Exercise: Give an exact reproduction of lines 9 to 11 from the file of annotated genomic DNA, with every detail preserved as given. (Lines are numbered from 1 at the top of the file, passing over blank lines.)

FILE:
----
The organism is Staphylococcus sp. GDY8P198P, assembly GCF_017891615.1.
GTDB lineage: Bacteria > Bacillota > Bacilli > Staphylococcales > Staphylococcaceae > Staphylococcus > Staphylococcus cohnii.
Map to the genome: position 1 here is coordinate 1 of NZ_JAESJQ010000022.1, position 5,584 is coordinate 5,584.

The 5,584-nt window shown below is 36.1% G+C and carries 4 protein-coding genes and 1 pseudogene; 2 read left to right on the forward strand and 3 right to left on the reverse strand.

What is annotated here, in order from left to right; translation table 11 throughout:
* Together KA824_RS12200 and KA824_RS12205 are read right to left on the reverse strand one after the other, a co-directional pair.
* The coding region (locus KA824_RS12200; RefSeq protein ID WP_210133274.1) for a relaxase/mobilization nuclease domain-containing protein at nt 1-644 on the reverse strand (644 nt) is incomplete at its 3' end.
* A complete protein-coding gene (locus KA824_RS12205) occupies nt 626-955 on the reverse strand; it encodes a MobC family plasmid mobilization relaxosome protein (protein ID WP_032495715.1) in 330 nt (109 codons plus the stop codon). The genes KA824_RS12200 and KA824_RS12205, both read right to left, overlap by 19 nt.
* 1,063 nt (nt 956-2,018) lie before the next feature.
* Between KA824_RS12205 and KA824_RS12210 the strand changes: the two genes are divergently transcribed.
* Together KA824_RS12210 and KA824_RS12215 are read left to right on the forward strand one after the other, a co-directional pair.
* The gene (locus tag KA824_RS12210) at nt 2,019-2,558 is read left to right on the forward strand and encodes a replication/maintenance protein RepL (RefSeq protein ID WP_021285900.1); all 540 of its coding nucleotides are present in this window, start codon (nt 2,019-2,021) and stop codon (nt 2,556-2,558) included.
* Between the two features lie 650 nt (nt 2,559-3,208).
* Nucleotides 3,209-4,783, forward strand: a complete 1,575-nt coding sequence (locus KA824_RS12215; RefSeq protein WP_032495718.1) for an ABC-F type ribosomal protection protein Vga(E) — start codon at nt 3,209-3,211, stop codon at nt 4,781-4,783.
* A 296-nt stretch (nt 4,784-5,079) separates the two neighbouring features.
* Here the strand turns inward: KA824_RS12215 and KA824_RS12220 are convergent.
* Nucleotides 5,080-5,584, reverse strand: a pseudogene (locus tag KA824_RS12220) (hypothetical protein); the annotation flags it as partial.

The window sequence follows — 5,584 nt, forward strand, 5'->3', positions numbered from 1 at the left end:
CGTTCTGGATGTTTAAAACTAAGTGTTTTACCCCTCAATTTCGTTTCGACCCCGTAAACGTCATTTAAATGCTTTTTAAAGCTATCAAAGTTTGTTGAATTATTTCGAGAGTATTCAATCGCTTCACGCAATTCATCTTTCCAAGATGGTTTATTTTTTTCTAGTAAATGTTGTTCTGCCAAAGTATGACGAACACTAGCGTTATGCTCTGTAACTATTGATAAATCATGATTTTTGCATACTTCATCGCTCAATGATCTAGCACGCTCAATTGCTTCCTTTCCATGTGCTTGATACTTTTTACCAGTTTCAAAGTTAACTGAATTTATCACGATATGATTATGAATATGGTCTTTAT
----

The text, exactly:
* 1,063 nt (nt 956-2,018) lie before the next feature.
* Between KA824_RS12205 and KA824_RS12210 the strand changes: the two genes are divergently transcribed.
* Together KA824_RS12210 and KA824_RS12215 are read left to right on the forward strand one after the other, a co-directional pair.